This is the species portrayed this March in the video-web series Residents of the Forest.
By Denise Oliveira
With the scientific name Eira barbara, Tayra showed up in front of the cameras traps installed in the protected Area Chico Mendes Extractive Reserve, in Acre - Brazil. The recent collected images made possible this video of the series Residents of the Forest about how the wild animals live in the Amazon Forest.
Watch the video:
In Portuguese Tayra are know as “Irara” that comes from the junction of indigenous language terms tupis i'rá (honey) and ra (take) AKA honey-takers. However, the scientific name of the species has origin in it name in the Guarani indigenous language, Eira. In Brazil it is also commonly known as honeycomb-eater, one of its favourites foods.
Belonging to the Mustelidae (mustelid) family of carnivorous mammals such as otters, badgers and giant river otters, the species has a wide geographical distribution, occurring from central Mexico to northern Argentina. It is a typically a forest specie, sheltering in tree hollows and trunks, and in burrows made by other animals. In Brazil, the Tayra occurs in most of the territory, inhabiting mainly areas of dense forest in the Atlantic Forest, Amazon Forest, Cerrado, Caatinga and Pantanal biomes.
The species has already been registered in more than 40 Brazilian Protected Areas. The Tayra has a slender, elongated body with a long, hairy tail. Their coat can vary from light brown, to dark brown, to totally beige. However, the most common coloration is a dark brown body with beige head. The Tayra feeds on fruits, honey, insects and small or medium-sized vertebrates.
Active predator uses a sharp sense of smell to search for food and detect preys or threats. The species is very agile, which allows it to search for food both in the treetops and on the ground. The Tayras are great climbers, often seen in treetops, and are known for swimming skilfully. The daily range aTyara can travel is long, varying from 2 to 8 km per day. It is more active during the day and predominantly solitary, but it is possible to see pairs and mothers with puppies. It usually has litters from 1 to 3 pups, after a gestation that can last from 63 to 67 days. Individuals use vocalization, similar to a bark, as a means of communication.
The main threats to this species are the loss and degradation of their habitats and road kill.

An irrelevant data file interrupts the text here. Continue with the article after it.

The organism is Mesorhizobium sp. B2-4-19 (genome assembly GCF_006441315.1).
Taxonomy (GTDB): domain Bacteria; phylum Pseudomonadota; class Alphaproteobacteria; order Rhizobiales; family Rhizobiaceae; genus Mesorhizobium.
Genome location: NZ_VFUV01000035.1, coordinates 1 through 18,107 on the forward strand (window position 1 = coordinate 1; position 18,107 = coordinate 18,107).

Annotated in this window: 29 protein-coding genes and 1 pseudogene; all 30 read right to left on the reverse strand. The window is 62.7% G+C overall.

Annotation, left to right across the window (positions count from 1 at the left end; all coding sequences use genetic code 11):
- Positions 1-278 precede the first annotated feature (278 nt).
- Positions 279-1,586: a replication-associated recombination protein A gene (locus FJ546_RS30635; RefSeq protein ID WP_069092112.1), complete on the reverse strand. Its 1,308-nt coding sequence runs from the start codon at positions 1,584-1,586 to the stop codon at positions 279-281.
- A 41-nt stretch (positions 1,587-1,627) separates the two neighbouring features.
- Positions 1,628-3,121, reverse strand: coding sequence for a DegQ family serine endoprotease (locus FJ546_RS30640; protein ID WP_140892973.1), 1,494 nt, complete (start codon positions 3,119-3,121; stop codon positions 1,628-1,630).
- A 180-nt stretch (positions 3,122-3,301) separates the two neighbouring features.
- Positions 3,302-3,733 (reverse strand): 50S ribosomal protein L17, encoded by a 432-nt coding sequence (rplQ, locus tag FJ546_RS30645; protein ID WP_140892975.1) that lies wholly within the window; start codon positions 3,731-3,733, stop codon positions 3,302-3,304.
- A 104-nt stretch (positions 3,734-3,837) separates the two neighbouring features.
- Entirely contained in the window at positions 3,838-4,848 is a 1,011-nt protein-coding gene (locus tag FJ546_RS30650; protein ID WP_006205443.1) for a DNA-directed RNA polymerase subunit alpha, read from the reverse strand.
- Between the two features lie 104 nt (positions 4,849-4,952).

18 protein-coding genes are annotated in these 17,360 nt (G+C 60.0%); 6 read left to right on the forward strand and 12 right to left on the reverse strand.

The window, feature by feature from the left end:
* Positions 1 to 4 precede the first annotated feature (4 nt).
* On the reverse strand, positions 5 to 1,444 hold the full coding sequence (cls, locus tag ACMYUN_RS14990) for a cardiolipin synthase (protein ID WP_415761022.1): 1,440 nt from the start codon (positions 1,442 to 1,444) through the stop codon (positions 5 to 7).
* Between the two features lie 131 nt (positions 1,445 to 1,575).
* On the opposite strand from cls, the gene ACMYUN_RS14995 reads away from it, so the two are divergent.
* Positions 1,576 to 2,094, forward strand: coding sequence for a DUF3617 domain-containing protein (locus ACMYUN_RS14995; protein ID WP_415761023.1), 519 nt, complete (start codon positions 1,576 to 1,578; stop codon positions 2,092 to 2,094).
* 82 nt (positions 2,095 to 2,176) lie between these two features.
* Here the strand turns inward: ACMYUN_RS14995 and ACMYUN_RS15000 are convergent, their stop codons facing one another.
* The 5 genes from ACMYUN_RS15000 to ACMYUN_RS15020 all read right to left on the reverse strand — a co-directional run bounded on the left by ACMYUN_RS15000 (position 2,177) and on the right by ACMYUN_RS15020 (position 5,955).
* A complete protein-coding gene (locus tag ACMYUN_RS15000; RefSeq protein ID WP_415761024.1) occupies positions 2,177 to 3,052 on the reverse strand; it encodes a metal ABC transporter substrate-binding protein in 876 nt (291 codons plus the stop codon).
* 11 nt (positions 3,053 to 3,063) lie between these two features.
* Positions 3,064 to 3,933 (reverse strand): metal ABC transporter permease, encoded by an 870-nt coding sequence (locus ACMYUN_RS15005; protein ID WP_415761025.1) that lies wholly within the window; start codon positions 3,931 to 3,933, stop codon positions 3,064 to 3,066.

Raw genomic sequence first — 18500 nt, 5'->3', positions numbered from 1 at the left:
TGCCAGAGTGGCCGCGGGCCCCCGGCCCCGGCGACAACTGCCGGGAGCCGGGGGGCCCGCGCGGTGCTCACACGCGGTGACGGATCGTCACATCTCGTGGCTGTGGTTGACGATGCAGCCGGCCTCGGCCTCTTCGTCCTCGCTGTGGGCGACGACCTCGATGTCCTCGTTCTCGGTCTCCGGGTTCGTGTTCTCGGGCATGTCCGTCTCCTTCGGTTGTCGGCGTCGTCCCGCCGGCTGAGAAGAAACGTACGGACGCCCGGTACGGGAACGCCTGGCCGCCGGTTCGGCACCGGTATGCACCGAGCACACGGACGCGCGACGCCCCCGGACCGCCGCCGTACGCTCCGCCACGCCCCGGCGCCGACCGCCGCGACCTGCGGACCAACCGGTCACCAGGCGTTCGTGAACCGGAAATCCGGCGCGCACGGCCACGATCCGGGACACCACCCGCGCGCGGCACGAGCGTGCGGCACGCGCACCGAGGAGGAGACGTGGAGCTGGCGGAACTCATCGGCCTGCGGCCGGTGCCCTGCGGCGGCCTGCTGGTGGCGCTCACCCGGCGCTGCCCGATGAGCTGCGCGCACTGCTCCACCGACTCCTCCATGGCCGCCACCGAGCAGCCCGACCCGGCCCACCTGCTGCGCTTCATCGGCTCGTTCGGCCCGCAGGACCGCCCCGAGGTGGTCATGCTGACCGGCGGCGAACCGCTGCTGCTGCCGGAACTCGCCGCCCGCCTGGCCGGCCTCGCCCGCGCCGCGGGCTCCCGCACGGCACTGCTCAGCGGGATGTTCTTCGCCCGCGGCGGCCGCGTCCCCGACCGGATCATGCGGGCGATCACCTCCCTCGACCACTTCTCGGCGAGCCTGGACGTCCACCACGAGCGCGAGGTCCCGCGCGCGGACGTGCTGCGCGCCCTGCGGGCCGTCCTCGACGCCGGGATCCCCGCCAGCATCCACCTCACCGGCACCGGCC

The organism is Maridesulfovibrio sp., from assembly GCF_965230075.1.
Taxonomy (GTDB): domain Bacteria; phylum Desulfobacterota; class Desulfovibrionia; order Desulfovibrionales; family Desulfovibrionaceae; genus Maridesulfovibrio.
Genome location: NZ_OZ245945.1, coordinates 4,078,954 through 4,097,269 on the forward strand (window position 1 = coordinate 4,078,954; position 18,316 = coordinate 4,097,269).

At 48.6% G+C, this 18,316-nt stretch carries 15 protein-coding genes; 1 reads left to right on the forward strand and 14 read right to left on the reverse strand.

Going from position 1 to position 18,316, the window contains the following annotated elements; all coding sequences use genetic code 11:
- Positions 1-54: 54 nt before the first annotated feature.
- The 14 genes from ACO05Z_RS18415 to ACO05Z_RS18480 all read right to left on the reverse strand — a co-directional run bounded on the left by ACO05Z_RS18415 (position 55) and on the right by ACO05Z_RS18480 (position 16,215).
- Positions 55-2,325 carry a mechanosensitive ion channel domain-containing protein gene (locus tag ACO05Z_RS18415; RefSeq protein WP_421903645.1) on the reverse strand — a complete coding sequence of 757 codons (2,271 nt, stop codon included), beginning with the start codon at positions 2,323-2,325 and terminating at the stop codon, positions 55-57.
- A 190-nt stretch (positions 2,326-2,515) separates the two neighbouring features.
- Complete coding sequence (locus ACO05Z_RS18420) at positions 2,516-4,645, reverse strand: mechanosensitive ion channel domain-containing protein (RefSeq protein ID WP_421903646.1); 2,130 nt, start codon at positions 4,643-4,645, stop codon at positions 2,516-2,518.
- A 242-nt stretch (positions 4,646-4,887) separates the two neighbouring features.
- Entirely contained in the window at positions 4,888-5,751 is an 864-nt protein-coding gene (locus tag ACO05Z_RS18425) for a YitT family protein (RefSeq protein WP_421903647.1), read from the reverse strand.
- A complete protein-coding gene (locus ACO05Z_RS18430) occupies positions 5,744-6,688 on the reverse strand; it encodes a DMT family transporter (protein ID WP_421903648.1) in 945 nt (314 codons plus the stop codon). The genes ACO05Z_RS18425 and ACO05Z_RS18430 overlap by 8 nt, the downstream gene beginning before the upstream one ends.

Residents of the Forest
The Residents of the Forest video web series, was launched in April 2018, as the result of an unprecedented work done in partnership with the community members of the Chico Mendes Extractive Reserve to monitor the fauna present in the community forest areas used for timber management in the protected area.
In order to do this, 20 camera traps were installed inside the Chico Mendes Protected Area. The installation of the camera traps took place in workshops that gathered about 20 local community members and four of them were trained to be the local operators of the equipments.
Camera- traps are normal cameras equipped with technological improvements and appropriate for use in the wild environment. They are hidden and tied to trees, working with light sensors. Every time an animal walks past the equipment, the camera automatically shoots and takes a picture or starts an audio-visual recording.
These cameras use infrared, recording well at night without needing additional light, and do not scare or harass the animals. As a result, the use of camera traps is increasingly being adopted by conservationists around the globe.
The work with camera traps is a partnership between WWF-Brazil, the local forestry comunity cooperative “Cooperfloresta” (Cooperativa dos Produtores Florestais Comunitários, the local residentes association “Amoprex” ( Associação de Moradores e Produtores da Reserva Extrativista Chico Mendes em Xapuri), with support from the Chico Mendes Institute for Biodiversity Conservation , and the managing committee of Resex Chico Mendes. The objective is to monitor the wild animals that occur in the areas used by the community for sustainable harvesting, and help to improve their operations and the conservation of the Amazon forest.